Dinner Party Etiquette

Tonight, Beau and I are having our favorite couple (Johnny and Patrick) over for dinner. They’re fun, have a great sense of humor, easy-going, and (of course) wine drinkers. What else could you ask for in a dinner party guest?! I have to say, they really do exemplify the perfect dinner party couple, and have inspired me to create the following list of etiquette “musts” for when you are invited into someone’s home for a dinner party.

*Note: these general rules apply to smaller dinner parties

• Offer to bring something! This isn’t a charity case – even if the host insists that they have everything covered, bring a bottle of wine, small appetizer, SOMEthing.

• Try not to be late, but even more importantly - do NOT be early. Your host wants you to be under the impression that this dinner party they’re throwing is completely effortless, that they’re house stays immaculate, and that they’ve been running around town all day in their perfectly pressed attire while still managing to have a full course meal ready to go. Don’t burst they’re bubble by arriving early to find them vacuuming the floors in their towel (after just getting out of the shower) with curlers in their hair. Now that’s just plain rude.

• Don’t be awkward. A host can sense when you’re uncomfortable, and that will make THEM uncomfortable. This typically results in an awkward ambiance and a wasted night when you could have been home, in a Snuggie, and watching the newest episode of Extreme Make-Over: Weight Loss Edition.

• Make yourself at home…to a degree. Just because you do things a certain way in the privacy of your own home doesn’t mean it will translate well in a dinner party setting. Ex: Don’t kick your shoes off and walk around in your dirty, holey socks. Keep all audible bodily functions to a minimum (if not nonexistent). Treat furniture, glass ware, etc. better than your own. There are a million other examples, but I think you get the idea. I’m definitely not saying don’t let loose a little and have some fun – just be you…but the best you.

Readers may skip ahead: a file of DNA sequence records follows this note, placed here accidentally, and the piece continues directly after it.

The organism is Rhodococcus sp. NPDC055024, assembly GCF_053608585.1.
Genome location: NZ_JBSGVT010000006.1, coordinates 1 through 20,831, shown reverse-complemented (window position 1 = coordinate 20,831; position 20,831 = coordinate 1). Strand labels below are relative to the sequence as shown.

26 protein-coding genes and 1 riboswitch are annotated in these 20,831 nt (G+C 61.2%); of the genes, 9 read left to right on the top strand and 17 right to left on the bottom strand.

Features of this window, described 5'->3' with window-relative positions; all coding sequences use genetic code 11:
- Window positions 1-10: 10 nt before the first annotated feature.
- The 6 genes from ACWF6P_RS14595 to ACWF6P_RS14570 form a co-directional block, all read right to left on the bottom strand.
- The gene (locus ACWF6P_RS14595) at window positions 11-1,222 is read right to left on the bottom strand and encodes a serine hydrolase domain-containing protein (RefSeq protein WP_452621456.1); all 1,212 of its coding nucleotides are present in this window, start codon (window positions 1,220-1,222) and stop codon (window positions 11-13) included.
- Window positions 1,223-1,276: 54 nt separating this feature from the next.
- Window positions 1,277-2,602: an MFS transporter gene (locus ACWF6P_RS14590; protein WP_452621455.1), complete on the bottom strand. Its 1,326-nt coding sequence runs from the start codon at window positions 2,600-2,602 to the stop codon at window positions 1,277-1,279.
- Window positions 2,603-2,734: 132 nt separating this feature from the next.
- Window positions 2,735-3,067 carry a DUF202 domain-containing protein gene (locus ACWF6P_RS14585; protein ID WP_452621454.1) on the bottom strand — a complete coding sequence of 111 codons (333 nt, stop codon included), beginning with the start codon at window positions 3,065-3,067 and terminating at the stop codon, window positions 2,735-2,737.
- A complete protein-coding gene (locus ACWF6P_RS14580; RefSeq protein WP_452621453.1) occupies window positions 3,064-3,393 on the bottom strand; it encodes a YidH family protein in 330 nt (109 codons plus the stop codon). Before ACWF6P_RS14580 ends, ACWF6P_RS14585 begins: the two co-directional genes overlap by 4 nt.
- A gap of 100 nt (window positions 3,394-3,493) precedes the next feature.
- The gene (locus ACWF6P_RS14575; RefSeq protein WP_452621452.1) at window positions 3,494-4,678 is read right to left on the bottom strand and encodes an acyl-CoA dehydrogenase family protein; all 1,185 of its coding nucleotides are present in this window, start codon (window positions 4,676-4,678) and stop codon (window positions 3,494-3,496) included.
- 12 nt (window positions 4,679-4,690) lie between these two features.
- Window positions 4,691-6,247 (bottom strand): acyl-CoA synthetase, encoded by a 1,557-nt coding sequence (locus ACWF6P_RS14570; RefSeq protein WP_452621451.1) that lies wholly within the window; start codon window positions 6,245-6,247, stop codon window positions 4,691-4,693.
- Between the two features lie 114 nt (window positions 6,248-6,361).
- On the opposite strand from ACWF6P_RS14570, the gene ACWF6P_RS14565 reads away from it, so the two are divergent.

• Dress up a little. Feel free to leave the tuxedos and gowns at home, but leave the sweatpants and gym shorts (or really anything with elastic) at home, too. You’re not going clubbing either, so stay away from stilettos and bar make-up (for women, obviously) Dress conservatively and appropriately, and maybe something with a little breathing room – especially if the chef is a good cook!

• Take a hint. When your host starts yawning and saying things like, “Ugh! I have to get up so early tomorrow” or starts cleaning up the house and getting into pajamas, generally that means that the night has ended, and you need to leave. Dishes are different. If your host start washing dishes, that doesn’t necessarily mean that they’re ready for you to go home. They may be (hopefully) just clearing some room for dessert!

• Compliment the food, and DO NOT say you don’t like something. If it’s something you love, tell them! Cooks love to hear that their guests enjoy what they have put effort, time, and money into preparing. However, if you dislike something, simply push it to the side of your plate. If asked, honestly state that you don’t care for the food in question. Please don’t draw attention the fact that you don’t like something served by being dramatic and whining about how you don’t like it as you fork it to the side of your plate.

• If you followed step one and brought something, please don’t take the leftover home with you. A perfect example is wine. If you bring a bottle and there is some left over (really, my first thought is WHY would you ever have wine left over??) please do not grab it out of the refrigerator and bring it home with you when you go to leave. They had you over – let them keep the wine, please!

• Send a follow-up thank you letter (typically just after the first time someone has you over). The first one I received blew me away. I was so impressed, and it made such a good impression. I’m not talking about anything fancy. You can just thank them for having you over for (fill in the blank). Let them know that you had a great time, and that you look forward to having them over the next time.

I plan on posting more entries on this topic since hosting parties is one of my favorite things to do. Stay tuned!

1 comment:

  1. I am glad you were so honest and hit so many points; some people lack certain etiquette purely because they lack the knowledge.